Publications Detail Maintaining essential health services: operational guidance for the COVID-19 context



Countries around the world are facing the challenge of increased demand for care of people with COVID-19, compounded by fear, misinformation and limitations on movement that disrupt the delivery of health care for all conditions. Maintaining essential health services: operational guidance for the COVID-19 context recommends practical actions that countries can take at national, subregional and local levels to reorganize and safely maintain access to high-quality, essential health services in the pandemic context. It also outlines sample indicators for monitoring essential health services, and describes considerations on when to stop and restart services as COVID-19 transmission recedes and surges. This document expands on the content of pillar 9 of the COVID-19 strategic preparedness and response plan, supersedes the earlier Operational guidance for maintaining essential health services during an outbreak, and complements the recently-released Community-based health care, including outreach and campaigns, in the context of the COVID-19 pandemic. It is intended for decision-makers and managers at the national and subnational levels.

This update of the guidance from the end of March 2020, has two main parts: (1) Operational strategies for maintaining essential health services, and (2) Life course and disease considerations.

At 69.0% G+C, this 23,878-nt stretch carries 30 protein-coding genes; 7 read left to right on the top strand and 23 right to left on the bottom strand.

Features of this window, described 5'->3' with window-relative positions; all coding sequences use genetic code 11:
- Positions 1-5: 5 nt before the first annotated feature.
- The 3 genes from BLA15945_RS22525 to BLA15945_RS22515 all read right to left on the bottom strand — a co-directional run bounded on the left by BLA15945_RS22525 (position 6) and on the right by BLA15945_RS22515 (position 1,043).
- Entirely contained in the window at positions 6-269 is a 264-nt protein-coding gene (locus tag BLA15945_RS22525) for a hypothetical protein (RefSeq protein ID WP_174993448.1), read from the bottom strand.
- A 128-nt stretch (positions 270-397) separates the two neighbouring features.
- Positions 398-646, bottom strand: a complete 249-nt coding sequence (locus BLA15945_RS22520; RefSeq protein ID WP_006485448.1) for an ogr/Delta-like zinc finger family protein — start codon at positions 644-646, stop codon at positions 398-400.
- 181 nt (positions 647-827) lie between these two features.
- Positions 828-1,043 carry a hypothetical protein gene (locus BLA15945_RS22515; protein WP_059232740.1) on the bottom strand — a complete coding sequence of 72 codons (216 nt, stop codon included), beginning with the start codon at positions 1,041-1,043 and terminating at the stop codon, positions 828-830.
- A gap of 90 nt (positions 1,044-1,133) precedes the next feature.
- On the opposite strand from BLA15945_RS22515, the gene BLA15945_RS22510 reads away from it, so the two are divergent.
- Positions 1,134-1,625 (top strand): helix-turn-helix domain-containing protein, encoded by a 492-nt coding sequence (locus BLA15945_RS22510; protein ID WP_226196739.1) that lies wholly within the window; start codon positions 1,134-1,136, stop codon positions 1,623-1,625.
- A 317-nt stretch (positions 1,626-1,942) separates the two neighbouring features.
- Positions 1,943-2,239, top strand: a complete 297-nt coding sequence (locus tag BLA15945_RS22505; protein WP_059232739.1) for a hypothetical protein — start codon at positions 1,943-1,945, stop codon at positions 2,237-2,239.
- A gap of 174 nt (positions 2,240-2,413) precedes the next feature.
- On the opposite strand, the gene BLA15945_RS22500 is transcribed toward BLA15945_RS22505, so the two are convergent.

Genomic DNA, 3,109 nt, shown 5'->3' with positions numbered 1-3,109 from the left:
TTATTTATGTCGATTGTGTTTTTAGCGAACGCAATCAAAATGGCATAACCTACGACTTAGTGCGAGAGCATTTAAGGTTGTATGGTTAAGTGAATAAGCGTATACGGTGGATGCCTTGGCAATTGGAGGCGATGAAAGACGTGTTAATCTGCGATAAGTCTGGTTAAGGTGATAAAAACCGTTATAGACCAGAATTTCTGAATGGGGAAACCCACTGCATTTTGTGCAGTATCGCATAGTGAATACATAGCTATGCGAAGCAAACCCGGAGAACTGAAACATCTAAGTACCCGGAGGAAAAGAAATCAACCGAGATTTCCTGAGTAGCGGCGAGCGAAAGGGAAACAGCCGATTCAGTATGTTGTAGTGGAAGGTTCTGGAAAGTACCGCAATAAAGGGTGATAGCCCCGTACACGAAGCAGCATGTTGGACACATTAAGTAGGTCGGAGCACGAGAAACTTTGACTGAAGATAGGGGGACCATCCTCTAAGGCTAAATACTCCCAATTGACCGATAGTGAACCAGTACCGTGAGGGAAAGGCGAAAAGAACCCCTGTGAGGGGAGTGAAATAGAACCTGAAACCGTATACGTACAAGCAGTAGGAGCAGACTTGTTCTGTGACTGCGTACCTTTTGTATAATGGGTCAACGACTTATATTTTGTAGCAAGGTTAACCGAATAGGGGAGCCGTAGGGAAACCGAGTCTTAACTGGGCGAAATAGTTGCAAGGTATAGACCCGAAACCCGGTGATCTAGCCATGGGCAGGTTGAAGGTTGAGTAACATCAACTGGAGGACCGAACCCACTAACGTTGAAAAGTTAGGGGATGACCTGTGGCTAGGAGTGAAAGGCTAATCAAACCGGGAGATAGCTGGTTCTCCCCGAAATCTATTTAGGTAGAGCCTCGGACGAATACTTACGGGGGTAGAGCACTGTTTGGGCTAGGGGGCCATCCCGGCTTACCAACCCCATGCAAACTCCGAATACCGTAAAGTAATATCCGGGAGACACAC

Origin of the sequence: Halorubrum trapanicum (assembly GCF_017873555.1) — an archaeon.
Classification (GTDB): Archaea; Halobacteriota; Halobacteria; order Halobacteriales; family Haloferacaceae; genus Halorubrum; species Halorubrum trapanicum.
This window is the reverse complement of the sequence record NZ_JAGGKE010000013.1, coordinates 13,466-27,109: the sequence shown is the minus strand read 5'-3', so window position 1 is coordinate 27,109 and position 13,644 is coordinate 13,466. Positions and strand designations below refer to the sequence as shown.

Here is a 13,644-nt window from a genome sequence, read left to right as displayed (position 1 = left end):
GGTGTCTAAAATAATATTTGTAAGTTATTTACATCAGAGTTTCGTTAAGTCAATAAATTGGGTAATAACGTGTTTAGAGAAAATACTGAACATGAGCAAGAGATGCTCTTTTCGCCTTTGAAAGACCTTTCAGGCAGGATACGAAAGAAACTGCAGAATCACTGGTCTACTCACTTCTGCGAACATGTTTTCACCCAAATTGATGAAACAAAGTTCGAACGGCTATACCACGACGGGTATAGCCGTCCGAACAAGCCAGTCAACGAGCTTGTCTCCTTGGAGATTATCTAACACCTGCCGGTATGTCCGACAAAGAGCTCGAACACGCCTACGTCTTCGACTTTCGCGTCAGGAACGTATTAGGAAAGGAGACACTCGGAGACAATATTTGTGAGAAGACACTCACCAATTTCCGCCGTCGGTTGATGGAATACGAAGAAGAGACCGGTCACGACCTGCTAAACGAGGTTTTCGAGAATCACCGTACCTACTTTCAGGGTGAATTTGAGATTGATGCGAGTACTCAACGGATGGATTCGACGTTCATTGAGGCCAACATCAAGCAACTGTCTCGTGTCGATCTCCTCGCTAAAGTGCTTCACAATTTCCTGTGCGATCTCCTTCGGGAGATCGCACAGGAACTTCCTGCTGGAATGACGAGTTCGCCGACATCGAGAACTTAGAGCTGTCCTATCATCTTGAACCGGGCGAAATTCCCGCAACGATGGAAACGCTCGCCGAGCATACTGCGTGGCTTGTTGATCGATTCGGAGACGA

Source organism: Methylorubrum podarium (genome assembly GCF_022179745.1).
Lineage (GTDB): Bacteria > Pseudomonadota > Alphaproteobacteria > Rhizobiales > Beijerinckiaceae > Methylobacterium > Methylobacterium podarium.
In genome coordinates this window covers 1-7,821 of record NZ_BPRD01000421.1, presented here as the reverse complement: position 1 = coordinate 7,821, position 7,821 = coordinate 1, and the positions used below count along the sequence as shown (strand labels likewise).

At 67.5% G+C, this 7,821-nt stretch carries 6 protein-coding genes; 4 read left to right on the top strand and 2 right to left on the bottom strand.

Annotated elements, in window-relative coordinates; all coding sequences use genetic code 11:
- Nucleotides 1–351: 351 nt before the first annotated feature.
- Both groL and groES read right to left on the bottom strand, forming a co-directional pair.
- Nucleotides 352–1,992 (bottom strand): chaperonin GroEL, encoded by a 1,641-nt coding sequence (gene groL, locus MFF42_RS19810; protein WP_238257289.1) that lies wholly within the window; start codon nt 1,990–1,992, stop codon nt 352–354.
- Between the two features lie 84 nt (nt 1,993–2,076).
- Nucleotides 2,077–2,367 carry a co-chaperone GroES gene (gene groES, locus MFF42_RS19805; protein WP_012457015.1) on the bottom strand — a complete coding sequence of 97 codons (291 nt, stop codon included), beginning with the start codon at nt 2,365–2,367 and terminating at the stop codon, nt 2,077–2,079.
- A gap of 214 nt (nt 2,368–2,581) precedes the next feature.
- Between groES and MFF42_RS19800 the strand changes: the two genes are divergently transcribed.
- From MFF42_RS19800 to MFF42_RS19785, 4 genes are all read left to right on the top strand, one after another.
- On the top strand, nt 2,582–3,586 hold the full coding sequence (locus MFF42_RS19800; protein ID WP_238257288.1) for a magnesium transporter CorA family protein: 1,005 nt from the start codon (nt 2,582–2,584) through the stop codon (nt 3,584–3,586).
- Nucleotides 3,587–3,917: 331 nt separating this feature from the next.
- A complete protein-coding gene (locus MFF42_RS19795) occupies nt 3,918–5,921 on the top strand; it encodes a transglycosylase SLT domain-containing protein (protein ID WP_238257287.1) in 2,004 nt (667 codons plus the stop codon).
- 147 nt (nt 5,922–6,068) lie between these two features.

In the second part, there is a sub-section covering maternal and newborn health, child and adolescent health, older people, and sexual and reproductive health services, including on page 29, guidance on safe abortion care and post-abortion care, which reads as follows:

  • Consider reducing barriers that could delay care and therefore increase risk for adolescents, rape survivors and others particularly vulnerable in this context.
  • Consider the option of using non-invasive medical methods for managing safe abortion and incomplete abortion.
  • Minimize facility visits and provider–client contacts through the use of telemedicine and self-management approaches, when applicable, ensuring access to a trained provider if needed.
  • Adjust forecasting for commodities and supplies to meet the anticipated increase in need for medical methods of abortion.

When facility-based provision of SRH services is disrupted, WHO recommends prioritizing digital health services, self-care interventions, task sharing and outreach to ensure access to medicines, diagnostics, devices, information and counselling. This prioritization should include ensuring access to contraception, abortion to the full extent allowed by law, and prevention and treatment services for sexually transmitted infections (STIs), including HIV and human papillomavirus (HPV).

To read the guidelines, please click here